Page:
Release DetailsLABEL Century Media
RELEASED ON 3/21/2006
Don't Fear the Reaper
posted on 3/2006 By:
Three years ago, I risked my entire welfare on this album, or at least, the promise of it. That was when I took a job with Necropolis Records. I had two primary objectives in mind: help turn the label around and promote the living hell out of the hotly anticipated new Witchery album, which at the time was probably still just a glimmer in Patrik Jensen’s eye. Well, long story short, I accomplished neither goal. A little over a year later, the infamous label closed its doors and went on indefinite hiatus. Anyone who knows the recent history of the label knows the circumstances and it’s not like I can really be blamed. But I’m getting off track here. So with the closing, Jensen took the band to the home of his other band, The Haunted, Century Media Records, and the album I’d been waiting three years for was finally here. Hey, at least I get to review it, right?
Jensen has said in interviews that in writing for The Haunted, he’ll sometimes come up with a riff that is just too good, and he’ll put it aside for Witchery. You can hear a lot of that here – riff-driven thrash that just gets better each time you hear it. Toxine’s vocals are more black than thrash, but just seethe of evil, which is great. Fattening up the sound is Sharlee D’Angelo, who gets such a big sound out of that Rickenbacher bass that it can’t be ignored and is actually a big part of the Witchery sound, setting them apart from their contemporaries. After all, how often can you actually hear the bass in thrash? New on drums this time around is veteran Martin Axenrot, best known currently for his work with Bloodbath, a hard-hitting skinsman who fits in perfectly. Rounding out the lineup is guitarist Richard Corpse, who proves to be a more than ample foil to the riff-happy Jensen.
The album starts off with the aptly-titled instrumental “Disturbing the Beast”, which serves more as an intro to “Stigmatized” than as a stand-alone track, but it sets the right mood for what is to come. The latter track proves that nothing has changed in the five years since Symphony for the Devil, that this is the same Witchery we remember – no dilution from the members’ multiple other projects. I never found fault in their production before, but somehow they’ve improved on it here. It’s subtle but I think you’ll pick up on it. “The Ritual” is driven along by the rhythm section of D’Angelo and Axenrot while the guitarists sort of noodle over it while Toxine spews his venom all over the place. The next track, “Ashes”, brings in symphonic keyboards for the first time (that I can remember) and they fit like a glove, setting a perfectly menacing tone for this mid-paced slab of evil. Also of note is “Plague Rider”, which is more of a straightforward thrash number, but it’s where this band really excels. The instrumental “The Wait of the Pyramids” belongs on the soundtrack to Hell, or at least in the tombs of the most evil pharaohs and other mummified folk. The 1-2 punch of the instrumental “War Piece” and “Cannon Fodder” closes the album proper, the former being a perfect introduction to the Slayer-esque latter. Actually, though, the album (or at least the American version) closes with a cover of Satanic Slaughter’s “Legion of Hades”, almost a tradition now seeing as 3/5 of this band were the original Satanic Slaughter. Everyone else only gets one SS cover, “Immortal Death”, featured earlier on the disc.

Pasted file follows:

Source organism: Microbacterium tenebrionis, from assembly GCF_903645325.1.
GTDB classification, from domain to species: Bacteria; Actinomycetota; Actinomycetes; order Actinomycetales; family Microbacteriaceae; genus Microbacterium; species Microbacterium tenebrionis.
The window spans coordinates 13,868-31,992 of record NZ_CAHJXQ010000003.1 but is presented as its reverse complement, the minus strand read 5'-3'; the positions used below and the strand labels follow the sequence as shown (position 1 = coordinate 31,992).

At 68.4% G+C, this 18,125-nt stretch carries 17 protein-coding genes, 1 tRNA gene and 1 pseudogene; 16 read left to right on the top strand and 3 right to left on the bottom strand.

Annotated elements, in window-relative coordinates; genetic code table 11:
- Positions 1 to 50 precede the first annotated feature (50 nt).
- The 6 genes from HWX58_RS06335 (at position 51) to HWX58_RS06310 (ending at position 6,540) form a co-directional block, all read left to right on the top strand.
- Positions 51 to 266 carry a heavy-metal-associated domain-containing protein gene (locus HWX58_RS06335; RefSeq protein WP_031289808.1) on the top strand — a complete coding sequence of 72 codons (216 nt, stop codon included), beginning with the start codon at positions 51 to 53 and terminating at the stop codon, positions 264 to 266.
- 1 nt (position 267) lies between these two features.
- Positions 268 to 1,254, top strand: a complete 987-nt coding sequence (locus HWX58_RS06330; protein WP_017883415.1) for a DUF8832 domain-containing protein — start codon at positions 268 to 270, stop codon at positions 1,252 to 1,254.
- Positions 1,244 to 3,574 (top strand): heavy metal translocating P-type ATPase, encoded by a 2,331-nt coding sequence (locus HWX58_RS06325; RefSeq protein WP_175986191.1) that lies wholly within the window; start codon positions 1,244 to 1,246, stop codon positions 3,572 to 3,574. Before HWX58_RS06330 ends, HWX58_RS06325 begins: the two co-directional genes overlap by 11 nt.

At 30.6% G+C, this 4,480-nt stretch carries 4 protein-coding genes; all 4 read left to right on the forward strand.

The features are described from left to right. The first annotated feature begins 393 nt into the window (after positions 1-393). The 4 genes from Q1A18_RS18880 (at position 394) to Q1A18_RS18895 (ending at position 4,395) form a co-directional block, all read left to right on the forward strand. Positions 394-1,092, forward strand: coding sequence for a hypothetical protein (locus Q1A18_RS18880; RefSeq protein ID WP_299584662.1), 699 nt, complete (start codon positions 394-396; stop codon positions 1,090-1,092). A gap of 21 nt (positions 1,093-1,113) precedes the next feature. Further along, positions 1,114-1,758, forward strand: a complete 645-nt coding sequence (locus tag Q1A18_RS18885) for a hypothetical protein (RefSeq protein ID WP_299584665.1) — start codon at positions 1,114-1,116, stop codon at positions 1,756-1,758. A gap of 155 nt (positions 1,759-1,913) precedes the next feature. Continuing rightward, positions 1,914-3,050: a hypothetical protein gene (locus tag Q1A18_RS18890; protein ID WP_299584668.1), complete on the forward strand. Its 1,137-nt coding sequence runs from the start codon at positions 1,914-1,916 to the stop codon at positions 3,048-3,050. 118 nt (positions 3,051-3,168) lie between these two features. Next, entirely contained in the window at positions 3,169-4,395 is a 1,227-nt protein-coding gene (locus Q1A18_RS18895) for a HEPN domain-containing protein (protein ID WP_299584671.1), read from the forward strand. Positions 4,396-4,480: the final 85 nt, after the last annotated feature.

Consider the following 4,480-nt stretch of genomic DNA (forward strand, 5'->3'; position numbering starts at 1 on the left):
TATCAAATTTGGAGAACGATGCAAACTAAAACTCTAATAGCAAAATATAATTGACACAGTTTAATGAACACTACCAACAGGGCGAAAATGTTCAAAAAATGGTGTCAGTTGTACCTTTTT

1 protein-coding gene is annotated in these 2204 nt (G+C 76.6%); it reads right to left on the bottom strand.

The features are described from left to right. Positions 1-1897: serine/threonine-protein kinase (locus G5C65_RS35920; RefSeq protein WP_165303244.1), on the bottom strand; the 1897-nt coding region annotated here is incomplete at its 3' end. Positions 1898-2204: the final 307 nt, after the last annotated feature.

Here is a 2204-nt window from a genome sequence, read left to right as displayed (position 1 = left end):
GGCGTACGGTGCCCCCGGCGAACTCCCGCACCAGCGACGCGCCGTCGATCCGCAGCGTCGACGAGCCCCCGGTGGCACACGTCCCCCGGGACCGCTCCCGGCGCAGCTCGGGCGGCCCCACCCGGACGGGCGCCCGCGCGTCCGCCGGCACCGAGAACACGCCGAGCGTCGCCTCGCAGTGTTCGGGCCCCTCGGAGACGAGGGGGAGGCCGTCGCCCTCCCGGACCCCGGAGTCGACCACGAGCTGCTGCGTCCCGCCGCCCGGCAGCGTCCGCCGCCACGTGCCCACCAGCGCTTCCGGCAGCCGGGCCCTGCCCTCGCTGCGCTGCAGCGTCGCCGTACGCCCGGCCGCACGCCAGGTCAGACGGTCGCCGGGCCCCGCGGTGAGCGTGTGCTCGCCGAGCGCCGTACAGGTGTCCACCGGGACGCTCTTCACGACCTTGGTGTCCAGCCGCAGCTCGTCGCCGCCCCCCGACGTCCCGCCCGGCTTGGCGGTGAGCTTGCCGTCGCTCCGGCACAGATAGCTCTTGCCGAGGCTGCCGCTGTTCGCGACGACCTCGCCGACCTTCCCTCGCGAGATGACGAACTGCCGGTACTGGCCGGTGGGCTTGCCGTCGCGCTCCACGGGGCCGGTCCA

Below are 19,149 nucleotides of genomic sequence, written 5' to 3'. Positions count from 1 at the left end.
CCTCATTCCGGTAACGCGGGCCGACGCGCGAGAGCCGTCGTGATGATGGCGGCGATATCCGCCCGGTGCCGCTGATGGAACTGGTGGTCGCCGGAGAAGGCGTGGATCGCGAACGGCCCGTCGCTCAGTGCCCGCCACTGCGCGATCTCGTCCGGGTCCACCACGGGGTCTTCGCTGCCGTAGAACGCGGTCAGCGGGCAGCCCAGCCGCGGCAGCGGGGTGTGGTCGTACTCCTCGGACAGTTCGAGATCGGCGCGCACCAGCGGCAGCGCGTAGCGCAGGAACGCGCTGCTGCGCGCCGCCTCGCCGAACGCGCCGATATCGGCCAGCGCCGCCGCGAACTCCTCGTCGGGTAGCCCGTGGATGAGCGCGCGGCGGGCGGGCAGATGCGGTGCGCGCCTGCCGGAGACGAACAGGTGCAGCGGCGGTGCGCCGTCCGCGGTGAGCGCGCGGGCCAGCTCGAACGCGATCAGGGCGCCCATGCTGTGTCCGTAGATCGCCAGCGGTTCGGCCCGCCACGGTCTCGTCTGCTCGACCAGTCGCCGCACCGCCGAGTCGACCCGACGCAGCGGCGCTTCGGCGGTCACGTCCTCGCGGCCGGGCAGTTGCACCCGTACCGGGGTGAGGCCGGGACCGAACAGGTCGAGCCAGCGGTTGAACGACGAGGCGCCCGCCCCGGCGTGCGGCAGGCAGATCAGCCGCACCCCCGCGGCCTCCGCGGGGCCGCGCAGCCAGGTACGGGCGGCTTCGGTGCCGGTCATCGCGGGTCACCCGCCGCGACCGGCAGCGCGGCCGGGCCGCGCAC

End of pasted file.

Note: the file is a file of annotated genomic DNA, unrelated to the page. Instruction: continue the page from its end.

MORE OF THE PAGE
I don’t know if those ratings above are truly accurate, but I couldn’t resist the opportunity to give Witchery the mighty 666. Frankly, anything else would have just looked plain wrong. They have long been one of the best kept secrets in the underground, but all that may be about to change with this, possibly their strongest album yet, and of course the increased exposure they’ll get from their association with Century Media Records. Bear witness now to one of the best bands going today, and soon you’ll find yourself doing the ‘W’ with skeletonized mascot Ben Wrangle.
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